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Sunday March 28, 2010 in Books
A phenomenal critical success when first produced by Western Theatre Conspiracy in 2004, Omniscience is much more than a murder-mystery set in a quasi-familiar contemporary landscape of high-tech urban warfare. The plot, not surprisingly optioned already for a movie, is redolent with untrustworthy “embedded” journalists manufacturing positivist pseudodocumentaries about the ongoing victories of our military forces over any and all stripes of vaguely defined terrorists, hell-bent on destroying the “wellness” of our contemporary “free society.” We recognize immediately the storyline’s seamless meld with everyone’s favourite post-9/11 reality TV show, the Evening News. On reflection, however, that recognition is strangely discomforting if not downright threatening.
Omniscience subtly and relentlessly begs the question of how many of our freedoms we have already lost to the institutions engaged in our surveillance “for our own protection” and the uses they make of the power over our lives we have voluntarily abrogated to them through our support of such phenomena as The Patriot Act, anti-terrorism legislation and Operation Enduring Freedom. But ubiquitous surveillance has become a fact of our everyday lives not only in our public acts, but also in our private spaces where increasingly every conversation we have is monitored for the purposes of corporate and careerist “quality control.” What is so unique about Omniscience is not its patently transparent storyline, but its dialogue which so utterly reconfigures language that nouns become verbs, making all human actions a reflection of “industry standards” and corporate “best practices,” and verbs become nouns, so that no one can do, and everyone just is—no independent thought or action is conceivable that is not based on its ideal and preconceived corporatist template. What is so unsettlingly disturbing about Omniscience is how perfectly accomplished Tim Carlson is in his “dialoguing” of the corporatist, military-industrial Newspeak of our age.
Conspiracy’s premiere production of Omniscience was nominated for six Jessie Richardson theatre awards in 2005, including best production. Omniscience was published in German translation in Theater der Zeit’s anthology, Dialog. The translation received a staged reading at Berlin’s Maxim Gorki Theatre in 2006 and was produced by Theater Magdeburg in October 2007. The play premiered in the US at Stage Left in Chicago in April 2008 and a Portuguese-language translation was produced by Novo Grupo de Teatro in Lisbon in June 2008.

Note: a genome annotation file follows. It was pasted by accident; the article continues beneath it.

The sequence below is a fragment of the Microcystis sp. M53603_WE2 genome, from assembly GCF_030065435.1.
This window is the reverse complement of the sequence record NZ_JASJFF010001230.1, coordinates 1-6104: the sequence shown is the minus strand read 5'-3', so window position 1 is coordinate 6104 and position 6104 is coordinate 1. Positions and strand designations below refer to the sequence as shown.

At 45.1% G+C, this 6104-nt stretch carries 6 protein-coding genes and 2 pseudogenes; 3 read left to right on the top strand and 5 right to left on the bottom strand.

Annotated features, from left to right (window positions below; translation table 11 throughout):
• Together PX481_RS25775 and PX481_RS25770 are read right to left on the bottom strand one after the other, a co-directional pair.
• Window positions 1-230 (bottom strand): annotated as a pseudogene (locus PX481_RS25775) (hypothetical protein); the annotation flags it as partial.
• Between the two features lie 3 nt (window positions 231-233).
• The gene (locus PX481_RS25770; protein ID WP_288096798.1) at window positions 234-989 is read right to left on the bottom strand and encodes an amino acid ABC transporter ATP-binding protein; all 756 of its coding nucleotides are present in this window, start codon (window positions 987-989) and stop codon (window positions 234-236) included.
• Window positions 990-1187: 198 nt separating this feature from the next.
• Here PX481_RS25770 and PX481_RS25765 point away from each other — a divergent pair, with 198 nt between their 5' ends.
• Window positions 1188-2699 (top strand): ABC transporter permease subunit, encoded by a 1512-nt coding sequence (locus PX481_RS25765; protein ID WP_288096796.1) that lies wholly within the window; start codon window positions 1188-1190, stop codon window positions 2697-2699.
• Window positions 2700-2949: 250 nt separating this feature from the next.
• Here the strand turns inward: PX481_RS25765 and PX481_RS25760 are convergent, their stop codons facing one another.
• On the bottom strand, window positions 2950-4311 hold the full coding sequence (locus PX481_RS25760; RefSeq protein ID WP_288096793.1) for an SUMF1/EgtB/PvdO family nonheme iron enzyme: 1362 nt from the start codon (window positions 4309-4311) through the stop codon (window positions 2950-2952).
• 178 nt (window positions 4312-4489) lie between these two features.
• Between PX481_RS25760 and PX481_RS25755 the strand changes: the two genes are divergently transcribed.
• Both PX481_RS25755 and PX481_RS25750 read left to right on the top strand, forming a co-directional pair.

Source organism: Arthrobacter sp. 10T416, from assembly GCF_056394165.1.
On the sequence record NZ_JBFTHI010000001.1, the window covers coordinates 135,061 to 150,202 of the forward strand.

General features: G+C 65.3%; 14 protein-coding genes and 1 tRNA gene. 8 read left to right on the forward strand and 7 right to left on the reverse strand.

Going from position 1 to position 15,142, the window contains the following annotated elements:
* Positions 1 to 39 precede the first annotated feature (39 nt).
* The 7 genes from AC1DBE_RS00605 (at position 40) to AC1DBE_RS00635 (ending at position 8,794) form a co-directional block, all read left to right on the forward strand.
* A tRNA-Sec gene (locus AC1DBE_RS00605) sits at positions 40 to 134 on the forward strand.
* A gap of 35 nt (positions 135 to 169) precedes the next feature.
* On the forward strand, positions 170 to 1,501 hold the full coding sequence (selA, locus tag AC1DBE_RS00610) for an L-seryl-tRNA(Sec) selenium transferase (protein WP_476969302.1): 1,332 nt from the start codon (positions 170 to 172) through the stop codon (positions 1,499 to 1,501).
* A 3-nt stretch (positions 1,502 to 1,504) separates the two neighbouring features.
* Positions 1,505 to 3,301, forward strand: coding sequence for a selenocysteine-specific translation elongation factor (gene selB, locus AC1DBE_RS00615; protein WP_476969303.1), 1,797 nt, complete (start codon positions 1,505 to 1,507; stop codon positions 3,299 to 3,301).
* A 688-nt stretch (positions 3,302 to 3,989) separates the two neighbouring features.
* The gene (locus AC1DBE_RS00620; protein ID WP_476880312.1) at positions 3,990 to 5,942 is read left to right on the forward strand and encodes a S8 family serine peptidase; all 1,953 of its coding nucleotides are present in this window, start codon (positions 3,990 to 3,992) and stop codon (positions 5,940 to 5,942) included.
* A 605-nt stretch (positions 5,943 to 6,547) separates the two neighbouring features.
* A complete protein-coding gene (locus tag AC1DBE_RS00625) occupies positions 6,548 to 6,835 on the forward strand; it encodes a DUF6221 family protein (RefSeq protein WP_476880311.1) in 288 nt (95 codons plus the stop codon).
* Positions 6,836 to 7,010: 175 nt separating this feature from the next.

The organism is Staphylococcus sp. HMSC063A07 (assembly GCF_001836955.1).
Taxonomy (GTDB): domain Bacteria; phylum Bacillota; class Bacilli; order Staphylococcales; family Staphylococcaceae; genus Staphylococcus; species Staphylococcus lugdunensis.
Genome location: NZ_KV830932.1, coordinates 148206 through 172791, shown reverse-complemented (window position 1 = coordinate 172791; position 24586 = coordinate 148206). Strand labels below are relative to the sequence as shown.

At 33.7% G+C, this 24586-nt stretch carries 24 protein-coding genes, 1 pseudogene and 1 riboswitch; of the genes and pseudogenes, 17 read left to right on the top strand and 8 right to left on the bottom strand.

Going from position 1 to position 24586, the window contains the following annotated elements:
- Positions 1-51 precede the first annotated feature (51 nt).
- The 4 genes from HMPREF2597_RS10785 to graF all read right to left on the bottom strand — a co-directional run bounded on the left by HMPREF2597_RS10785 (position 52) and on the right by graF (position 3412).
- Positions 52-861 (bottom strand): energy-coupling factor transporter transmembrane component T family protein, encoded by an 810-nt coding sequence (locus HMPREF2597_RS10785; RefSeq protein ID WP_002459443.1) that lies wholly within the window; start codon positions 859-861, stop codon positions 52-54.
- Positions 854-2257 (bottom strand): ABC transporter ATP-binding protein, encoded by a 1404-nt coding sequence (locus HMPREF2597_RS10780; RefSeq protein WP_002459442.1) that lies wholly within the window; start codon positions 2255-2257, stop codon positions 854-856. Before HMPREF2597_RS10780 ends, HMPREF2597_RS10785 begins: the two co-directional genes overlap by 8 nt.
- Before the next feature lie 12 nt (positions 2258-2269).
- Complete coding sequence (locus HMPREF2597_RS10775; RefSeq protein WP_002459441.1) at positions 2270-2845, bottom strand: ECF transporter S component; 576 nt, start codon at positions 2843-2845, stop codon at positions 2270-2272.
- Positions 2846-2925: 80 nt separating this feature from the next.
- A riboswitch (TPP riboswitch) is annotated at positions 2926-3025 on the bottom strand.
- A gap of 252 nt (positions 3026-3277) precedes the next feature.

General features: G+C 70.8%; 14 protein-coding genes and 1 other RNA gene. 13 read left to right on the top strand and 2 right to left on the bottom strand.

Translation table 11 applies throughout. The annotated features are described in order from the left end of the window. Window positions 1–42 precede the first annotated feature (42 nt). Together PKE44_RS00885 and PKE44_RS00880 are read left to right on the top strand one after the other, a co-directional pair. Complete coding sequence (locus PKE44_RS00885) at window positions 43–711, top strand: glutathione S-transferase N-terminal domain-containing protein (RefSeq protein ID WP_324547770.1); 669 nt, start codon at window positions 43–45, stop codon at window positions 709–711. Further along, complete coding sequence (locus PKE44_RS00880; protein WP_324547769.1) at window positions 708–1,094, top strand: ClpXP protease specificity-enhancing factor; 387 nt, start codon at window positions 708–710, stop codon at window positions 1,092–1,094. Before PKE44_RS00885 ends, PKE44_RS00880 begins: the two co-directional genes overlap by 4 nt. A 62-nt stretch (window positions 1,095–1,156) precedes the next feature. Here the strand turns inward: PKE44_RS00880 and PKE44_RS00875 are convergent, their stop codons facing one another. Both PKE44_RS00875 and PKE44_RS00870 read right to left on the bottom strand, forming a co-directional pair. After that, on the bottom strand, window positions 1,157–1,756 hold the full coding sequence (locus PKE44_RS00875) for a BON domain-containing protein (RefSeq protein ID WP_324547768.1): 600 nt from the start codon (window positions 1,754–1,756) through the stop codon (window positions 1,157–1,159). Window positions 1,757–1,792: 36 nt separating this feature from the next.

ISBN 13: 9780889225626 | ISBN 10: 889225621
6 W x 9 H inches | 96 pages
$15.95 CAN / $16.95 US
Backlist | Drama | Bisac: DRA000000
QUOTES OF NOTE
“This assault on the modern media makes a clever stab at warning its audiences of what’s to come on this crazy granite planet … [A] nuanced murder-mystery …”
— Vancouver Sun
“Omniscience is a gritty and complex drama with a clear, important message about … the censorship of mass media, the lack of true human contact, and the easy access to information about individuals in our society.”
— Canadian Literature
About the ContributorsTim Carlson
Tim Carlson is the artistic producer of Theatre Conspiracy in Vancouver. Conspiracy’s premiere production of Omniscience (Talonbooks) was nominated for six Jessie Richardson theatre awards in 2005, including best production. The Theatre Conspiracy production of Tim’s most recent play, Diplomacy, premiered at the Vancouver East Cultural Centre in November 2006. He is also the author of the one-act newsroom comedies Night Desk (2001) and The Chronicle has Hart (2000).
We gratefully acknowledge the financial support of the Canada Council for the Arts; the Government of Canada through the Canada Book Fund (CBF); and the Province of British Columbia through the British Columbia Arts Council for our publishing activities.